On July 25 and 26, students, parents, educators, and advocates from 11 states, representing 26 different organizations, traveled to Washington, D.C. for two days of meetings with Members of Congress to raise awareness and build support for urgently needed school discipline reform. The trip to Washington came less than a week after the release of an alarming study on school discipline by the Council of State Governments Justice Center (CSG) and an announcement by the U.S. Departments of Education and Justice that they will form a joint Supportive School Discipline Initiative to address the ‘school-to-prison pipeline’.
The Council of State Governments study found that nearly 60% of all students in Texas public schools were suspended or expelled at least once between the 7th and 12th grades. These high rates of exclusion are consistent with increasingly punitive practices being used across the country. In New York City public schools, for example, the number of students receiving suspensions in a single school year increased from 28,500 in 2001-02, to nearly 74,000 in 2008-2009. The Texas study also reflects national data, which shows that students of color and students with disabilities receive the highest rates of suspension and expulsion for minor infractions.
“The data from the Council on State Governments is representative of situations across this country where students of color and special education students are being impacted negatively by the zero tolerance policies now in place. These policies, and the damage they cause, affect all students by not allowing them to live up to their full potential and creating a school climate that resembles that of a prison instead of an institution of learning,” said Joyce Parker, of Mississippi Delta Catalyst Roundtable and Equal Voices for Americas Families. “We welcome this new study as an important resource. Our leaders in Congress now have supporting data to influence their decisions on behalf of positive changes in our schools.”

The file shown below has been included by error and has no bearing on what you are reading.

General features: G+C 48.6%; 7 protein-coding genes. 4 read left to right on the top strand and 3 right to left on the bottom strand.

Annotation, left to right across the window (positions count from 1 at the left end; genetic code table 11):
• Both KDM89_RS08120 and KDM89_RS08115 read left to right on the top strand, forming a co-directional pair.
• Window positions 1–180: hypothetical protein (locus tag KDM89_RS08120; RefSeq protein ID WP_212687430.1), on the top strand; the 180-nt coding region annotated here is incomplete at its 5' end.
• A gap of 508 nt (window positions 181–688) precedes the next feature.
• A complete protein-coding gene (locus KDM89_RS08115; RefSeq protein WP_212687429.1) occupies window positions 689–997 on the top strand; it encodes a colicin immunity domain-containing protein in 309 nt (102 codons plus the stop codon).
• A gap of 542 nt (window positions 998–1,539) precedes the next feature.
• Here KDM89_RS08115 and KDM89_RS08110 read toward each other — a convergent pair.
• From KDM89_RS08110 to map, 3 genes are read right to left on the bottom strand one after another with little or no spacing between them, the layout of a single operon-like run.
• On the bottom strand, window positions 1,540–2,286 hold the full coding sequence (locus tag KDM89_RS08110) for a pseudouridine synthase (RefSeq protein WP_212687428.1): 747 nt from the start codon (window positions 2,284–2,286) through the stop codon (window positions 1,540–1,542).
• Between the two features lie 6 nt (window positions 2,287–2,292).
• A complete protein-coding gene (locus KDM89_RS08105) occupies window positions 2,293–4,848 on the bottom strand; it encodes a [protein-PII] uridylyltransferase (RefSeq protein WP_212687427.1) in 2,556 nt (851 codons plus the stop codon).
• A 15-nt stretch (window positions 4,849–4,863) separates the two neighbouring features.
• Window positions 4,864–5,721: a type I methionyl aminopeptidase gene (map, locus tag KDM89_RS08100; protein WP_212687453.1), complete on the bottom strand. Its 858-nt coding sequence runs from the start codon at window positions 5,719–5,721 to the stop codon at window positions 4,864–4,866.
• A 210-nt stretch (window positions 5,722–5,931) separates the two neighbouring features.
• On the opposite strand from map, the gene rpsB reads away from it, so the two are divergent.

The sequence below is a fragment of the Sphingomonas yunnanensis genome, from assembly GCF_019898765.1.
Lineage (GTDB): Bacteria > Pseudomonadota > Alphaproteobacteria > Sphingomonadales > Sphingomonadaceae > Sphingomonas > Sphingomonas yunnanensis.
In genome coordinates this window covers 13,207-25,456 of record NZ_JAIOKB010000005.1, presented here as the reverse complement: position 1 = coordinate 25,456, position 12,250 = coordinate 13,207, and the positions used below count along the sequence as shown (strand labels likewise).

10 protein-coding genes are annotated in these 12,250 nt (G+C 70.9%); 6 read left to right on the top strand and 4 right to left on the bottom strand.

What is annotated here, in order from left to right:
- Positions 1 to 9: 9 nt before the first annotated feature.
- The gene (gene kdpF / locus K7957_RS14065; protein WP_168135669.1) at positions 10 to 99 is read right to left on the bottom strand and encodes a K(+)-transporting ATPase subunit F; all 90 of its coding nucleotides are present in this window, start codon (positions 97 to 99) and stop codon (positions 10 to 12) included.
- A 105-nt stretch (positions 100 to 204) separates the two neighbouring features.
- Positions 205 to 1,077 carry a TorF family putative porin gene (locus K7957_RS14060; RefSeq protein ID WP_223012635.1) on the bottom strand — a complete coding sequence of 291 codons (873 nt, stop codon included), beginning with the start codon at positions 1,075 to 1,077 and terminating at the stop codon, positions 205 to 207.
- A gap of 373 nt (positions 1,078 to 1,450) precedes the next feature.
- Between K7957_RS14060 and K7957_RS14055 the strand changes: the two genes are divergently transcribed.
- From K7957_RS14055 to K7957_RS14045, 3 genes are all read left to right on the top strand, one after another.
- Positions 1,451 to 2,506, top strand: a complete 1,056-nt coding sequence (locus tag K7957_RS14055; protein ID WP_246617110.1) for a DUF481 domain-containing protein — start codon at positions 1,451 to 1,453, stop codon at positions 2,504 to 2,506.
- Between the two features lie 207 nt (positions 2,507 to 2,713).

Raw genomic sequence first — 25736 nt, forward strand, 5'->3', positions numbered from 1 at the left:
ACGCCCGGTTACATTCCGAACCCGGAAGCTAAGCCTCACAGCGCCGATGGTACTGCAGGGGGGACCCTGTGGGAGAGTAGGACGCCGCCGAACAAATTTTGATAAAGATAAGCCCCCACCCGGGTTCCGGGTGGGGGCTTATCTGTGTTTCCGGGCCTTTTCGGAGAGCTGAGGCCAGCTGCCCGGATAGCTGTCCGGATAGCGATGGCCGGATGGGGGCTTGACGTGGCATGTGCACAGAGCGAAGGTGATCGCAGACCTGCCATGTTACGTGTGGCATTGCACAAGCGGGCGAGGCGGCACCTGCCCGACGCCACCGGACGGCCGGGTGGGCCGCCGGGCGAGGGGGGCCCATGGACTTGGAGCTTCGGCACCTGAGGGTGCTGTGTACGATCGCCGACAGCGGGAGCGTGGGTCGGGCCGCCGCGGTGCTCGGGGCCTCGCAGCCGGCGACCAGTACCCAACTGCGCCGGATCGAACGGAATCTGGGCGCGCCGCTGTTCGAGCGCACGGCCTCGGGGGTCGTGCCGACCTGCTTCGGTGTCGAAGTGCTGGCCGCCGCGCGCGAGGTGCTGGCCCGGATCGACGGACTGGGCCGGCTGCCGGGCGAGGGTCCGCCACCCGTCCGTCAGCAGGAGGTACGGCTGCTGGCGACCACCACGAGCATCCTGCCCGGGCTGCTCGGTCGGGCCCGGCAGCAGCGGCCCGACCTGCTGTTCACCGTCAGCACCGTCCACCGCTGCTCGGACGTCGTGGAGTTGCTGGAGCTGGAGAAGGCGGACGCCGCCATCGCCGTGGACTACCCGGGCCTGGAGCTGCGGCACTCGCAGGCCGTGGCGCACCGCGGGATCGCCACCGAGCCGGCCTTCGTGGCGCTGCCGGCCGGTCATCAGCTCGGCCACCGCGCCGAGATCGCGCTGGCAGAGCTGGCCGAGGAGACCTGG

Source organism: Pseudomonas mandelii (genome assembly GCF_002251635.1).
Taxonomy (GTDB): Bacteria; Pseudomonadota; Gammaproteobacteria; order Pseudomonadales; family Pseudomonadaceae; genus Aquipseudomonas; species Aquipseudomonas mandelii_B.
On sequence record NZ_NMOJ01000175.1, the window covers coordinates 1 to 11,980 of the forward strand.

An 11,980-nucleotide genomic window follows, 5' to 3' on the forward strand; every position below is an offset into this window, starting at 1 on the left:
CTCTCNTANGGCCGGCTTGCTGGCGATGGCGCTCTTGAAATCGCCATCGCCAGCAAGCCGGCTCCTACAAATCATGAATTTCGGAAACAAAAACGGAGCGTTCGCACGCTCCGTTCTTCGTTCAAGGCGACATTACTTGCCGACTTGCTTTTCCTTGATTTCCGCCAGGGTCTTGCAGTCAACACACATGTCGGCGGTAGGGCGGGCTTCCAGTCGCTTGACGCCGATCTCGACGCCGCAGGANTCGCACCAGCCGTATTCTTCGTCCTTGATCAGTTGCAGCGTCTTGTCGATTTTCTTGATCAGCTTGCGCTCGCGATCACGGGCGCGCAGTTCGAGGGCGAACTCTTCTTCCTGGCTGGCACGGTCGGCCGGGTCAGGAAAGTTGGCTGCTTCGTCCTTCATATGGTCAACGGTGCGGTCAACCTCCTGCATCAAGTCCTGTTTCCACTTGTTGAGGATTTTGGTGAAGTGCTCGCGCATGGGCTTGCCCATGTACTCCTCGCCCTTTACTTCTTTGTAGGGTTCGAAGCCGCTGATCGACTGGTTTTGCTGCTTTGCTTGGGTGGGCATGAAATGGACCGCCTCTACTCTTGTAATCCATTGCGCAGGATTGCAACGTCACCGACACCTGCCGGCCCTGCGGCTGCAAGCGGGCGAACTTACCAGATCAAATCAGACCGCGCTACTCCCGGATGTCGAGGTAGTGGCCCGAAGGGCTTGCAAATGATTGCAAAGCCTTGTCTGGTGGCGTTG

While in DC, members of the Dignity in Schools Campaign (DSC) met with their Members of Congress to advocate for funding and technical assistance for school districts to help reduce suspensions and expulsions by implementing positive approaches to discipline like Restorative Justice Practices and School wide Positive Behavior Supports (SWPBS). Members of the DSC also met with Dept. of Justice officials to discuss the "Supportive School discipline Initiative" – an inter-agency collaboration with the U.S. Dept. of Education to address the disciplinary policies and practices that push students out of school.
On Capitol Hill, some Congressional leaders are taking steps to address these issues. In thgencies to use Elementary and Secondary Education Act (ESEA) funding for key school personnel such as teachers ane Senate, Senator Tom Harkin (D-IA), has introduced a revision of the Safe and Drug-Free Schools Act, entitled the Successful, Safe, and Healthy Students Act (S. 919), that would provide funding for efforts to promote physical and mental health, address bullying and harassment, counter school violence and drug-use, and improve school climate through positive approaches like Restorative Justice Practices and SWPBS. On the House side, congressman Steve Cohen (D-TN) has introduced the Restorative Justice in Schools Act (H.R. 415) which would allow local education ad counselors to acquire training in restorative justice and conflict resolution, and congressman Phil Hare (D-IL) introduced the Positive Behavior for Safe and Effective Schools Act (H.R. 2597) which would allow school districts to use ESEA funding to train teachers and counselors in restorative justice and conflict resolution and help save countless hours lost to school discipline each school year.
Photos from the DSC Days at the Capitol: Click here to view.
Media Coverage from the Days at the Capitol:
"In Washington, Youth Advocates Call on Congress to Address the School to Prison Pipeline" by Alice Ollstein (Free Speech Radio News, July 29, 2011): Youth advocates from across the country met with lawmakers on Capitol Hill this week to demand they address the so-called “school to prison pipeline.” Alice Ollstein reports.